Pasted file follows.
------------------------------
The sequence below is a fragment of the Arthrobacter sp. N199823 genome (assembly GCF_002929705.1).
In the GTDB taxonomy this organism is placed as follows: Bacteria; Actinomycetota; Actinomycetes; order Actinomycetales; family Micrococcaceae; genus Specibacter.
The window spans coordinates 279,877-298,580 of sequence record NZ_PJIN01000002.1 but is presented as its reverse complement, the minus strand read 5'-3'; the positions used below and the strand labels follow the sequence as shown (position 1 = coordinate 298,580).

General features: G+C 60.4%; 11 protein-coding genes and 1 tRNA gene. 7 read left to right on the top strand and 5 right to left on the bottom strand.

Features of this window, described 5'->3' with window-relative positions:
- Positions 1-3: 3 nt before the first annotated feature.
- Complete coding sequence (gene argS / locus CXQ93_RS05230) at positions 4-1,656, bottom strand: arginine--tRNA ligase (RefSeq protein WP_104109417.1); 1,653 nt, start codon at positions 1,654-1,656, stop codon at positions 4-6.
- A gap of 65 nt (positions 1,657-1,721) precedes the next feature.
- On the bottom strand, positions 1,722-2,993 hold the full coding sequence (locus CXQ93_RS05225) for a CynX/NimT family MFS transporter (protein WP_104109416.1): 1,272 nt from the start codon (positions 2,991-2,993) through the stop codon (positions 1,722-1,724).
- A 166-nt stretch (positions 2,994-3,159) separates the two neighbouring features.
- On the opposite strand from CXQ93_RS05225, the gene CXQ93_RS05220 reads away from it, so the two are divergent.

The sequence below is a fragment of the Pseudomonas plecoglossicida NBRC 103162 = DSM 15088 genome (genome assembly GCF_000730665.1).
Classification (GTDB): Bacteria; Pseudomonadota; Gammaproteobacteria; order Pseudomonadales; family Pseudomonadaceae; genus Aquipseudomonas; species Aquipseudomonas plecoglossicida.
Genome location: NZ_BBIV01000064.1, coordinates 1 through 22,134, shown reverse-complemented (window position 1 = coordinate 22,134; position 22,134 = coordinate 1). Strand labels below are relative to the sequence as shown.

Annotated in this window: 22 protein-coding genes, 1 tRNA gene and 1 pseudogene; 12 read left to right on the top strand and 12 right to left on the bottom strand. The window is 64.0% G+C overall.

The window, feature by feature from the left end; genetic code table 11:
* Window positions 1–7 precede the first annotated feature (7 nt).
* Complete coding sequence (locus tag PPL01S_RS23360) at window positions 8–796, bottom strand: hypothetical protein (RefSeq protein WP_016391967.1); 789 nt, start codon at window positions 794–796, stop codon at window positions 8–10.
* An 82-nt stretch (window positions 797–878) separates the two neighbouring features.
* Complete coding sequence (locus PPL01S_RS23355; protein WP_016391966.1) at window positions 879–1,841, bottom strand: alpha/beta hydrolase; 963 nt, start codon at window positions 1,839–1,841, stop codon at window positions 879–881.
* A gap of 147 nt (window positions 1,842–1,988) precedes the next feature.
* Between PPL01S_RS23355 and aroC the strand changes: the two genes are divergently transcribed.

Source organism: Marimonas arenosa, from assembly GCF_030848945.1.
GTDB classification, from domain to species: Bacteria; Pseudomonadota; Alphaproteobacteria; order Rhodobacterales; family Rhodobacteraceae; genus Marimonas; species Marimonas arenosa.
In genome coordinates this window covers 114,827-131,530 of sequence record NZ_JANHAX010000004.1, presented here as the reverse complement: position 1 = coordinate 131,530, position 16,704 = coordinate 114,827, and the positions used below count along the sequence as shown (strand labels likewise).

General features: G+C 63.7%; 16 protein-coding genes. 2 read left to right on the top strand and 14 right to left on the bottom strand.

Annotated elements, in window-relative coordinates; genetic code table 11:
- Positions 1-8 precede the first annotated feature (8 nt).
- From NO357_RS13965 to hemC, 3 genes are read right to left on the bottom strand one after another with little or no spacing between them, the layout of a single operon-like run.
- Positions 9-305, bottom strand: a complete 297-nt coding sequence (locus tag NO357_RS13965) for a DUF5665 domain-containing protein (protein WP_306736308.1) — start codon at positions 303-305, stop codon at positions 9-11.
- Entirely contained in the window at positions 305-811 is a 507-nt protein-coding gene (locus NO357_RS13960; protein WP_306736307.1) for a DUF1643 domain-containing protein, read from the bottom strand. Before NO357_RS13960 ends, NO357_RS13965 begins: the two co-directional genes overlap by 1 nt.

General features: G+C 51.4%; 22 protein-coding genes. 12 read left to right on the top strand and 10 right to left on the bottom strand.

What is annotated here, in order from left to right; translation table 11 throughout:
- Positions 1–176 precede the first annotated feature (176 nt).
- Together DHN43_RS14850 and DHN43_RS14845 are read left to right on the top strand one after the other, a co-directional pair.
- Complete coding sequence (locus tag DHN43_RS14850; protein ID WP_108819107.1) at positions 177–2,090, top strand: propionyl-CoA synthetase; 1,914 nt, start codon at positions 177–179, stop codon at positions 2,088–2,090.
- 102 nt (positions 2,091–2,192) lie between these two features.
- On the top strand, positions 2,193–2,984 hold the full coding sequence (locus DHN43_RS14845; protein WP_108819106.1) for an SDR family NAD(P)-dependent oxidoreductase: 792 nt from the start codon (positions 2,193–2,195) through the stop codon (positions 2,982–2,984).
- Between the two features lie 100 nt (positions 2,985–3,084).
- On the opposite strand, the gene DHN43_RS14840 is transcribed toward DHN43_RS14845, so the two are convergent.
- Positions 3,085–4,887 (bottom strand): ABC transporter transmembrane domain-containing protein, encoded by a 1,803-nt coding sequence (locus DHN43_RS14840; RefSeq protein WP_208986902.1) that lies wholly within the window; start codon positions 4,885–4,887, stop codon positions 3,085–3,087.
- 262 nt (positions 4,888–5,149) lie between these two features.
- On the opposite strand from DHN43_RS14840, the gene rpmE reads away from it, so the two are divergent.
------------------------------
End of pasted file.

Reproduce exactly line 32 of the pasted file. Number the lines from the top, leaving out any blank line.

General features: G+C 51.4%; 22 protein-coding genes. 12 read left to right on the top strand and 10 right to left on the bottom strand.